GAMLIEL INSTITUTE COURSES
LOOKING FORWARD: UPCOMING COURSE
The Gamliel Institute will be offering course 2, Chevrah Kadisha: Taharah & Shmirah, online, afternoons/evenings, in the Fall semester, starting September 5th, 2017. This is the core course focusing on Taharah and Shmirah ritual, liturgy, practical matters, how-to, and what it means.
The course will meet online for twelve Tuesdays (the day will be adjusted in any weeks with Jewish holidays during this course).
There is a Free Preview/Overview of the course being offered on Monday August 14th at 5 pm PDST/8 pm EDST. You are welcome to join us to decide if this course is one in which you would like to enroll. Contact firstname.lastname@example.org or email@example.com for information on how to connect to the preview webinar.
There will be an orientation session on how to use the online platform and access the materials on Monday, September 4th, 2017, at 5 pm PDST/8 pm EDST online. Register or contact us for more information.
Information on attending the online orientation and course will be sent to those registered.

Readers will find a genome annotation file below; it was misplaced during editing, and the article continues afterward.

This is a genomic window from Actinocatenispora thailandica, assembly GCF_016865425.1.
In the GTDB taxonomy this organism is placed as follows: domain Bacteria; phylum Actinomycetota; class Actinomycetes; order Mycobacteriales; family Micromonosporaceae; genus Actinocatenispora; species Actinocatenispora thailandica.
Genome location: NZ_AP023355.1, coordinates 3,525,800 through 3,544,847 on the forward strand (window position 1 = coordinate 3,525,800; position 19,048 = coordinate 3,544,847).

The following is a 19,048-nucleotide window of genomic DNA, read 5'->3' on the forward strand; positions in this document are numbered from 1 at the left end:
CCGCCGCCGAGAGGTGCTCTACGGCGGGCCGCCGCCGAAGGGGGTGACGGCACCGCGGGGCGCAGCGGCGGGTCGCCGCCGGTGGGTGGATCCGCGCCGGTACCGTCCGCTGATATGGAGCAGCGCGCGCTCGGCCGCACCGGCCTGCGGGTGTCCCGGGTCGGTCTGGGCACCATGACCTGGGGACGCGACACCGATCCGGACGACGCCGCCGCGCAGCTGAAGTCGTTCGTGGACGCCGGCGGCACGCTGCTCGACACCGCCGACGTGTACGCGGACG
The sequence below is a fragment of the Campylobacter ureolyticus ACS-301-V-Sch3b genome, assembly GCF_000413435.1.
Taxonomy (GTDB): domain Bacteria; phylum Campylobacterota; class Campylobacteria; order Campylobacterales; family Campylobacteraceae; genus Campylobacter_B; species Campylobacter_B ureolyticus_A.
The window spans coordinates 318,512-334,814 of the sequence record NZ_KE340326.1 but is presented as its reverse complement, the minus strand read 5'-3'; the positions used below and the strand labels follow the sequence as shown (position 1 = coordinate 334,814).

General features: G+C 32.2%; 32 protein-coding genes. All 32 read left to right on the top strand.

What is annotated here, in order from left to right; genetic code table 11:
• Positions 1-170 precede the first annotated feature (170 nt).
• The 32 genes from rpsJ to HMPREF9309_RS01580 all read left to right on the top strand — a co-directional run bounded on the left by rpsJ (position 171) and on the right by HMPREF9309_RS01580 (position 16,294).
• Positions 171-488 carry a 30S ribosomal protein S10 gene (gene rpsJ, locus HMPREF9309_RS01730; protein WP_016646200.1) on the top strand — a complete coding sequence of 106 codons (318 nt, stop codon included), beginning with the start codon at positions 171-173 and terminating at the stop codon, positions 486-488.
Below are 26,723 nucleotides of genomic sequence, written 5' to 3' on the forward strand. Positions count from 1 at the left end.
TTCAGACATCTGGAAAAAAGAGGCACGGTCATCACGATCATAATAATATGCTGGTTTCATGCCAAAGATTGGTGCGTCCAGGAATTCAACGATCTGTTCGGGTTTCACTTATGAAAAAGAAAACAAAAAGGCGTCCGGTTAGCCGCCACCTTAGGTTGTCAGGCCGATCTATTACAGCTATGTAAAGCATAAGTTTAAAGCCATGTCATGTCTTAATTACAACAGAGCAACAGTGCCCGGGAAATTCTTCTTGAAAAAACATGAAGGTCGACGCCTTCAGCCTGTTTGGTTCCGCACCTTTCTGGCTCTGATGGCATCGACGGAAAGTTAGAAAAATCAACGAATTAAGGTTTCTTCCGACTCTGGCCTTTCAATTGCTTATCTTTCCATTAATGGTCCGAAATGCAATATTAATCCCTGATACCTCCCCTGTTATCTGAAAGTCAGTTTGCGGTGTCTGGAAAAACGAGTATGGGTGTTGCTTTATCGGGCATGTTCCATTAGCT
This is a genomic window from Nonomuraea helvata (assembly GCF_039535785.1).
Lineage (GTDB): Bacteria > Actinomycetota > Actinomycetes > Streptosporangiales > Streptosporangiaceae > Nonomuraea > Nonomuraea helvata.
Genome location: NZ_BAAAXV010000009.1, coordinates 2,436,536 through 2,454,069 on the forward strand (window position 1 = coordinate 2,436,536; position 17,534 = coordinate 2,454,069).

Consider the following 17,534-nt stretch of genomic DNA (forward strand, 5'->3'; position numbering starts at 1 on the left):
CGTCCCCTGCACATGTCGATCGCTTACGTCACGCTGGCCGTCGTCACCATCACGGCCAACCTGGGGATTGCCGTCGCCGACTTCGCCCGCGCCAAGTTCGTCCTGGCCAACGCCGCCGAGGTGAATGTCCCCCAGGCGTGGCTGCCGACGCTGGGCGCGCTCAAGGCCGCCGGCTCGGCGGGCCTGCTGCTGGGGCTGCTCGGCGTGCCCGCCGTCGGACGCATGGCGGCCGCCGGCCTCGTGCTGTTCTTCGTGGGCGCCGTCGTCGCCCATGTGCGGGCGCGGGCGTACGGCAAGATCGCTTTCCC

For more information, visit the Gamliel Institute website, or at the Kavod v’Nichum website. Please contact us for information or assistance by email firstname.lastname@example.org, or phone at 410-733-3700.
Gamliel Students are invited to an informal online monthly session on the 3rd Wednedsays of most months. Each month, a different person will offer a short teaching or share some thoughts on a topic of interest to them, and those who are online will have a chance to respond, share their own stories and information, and build our Gamliel Institute community connections. This initiative is being headed up by Rena Boroditsky and Rick Light. You should receive email reminders monthly.
Gamliel Graduate Courses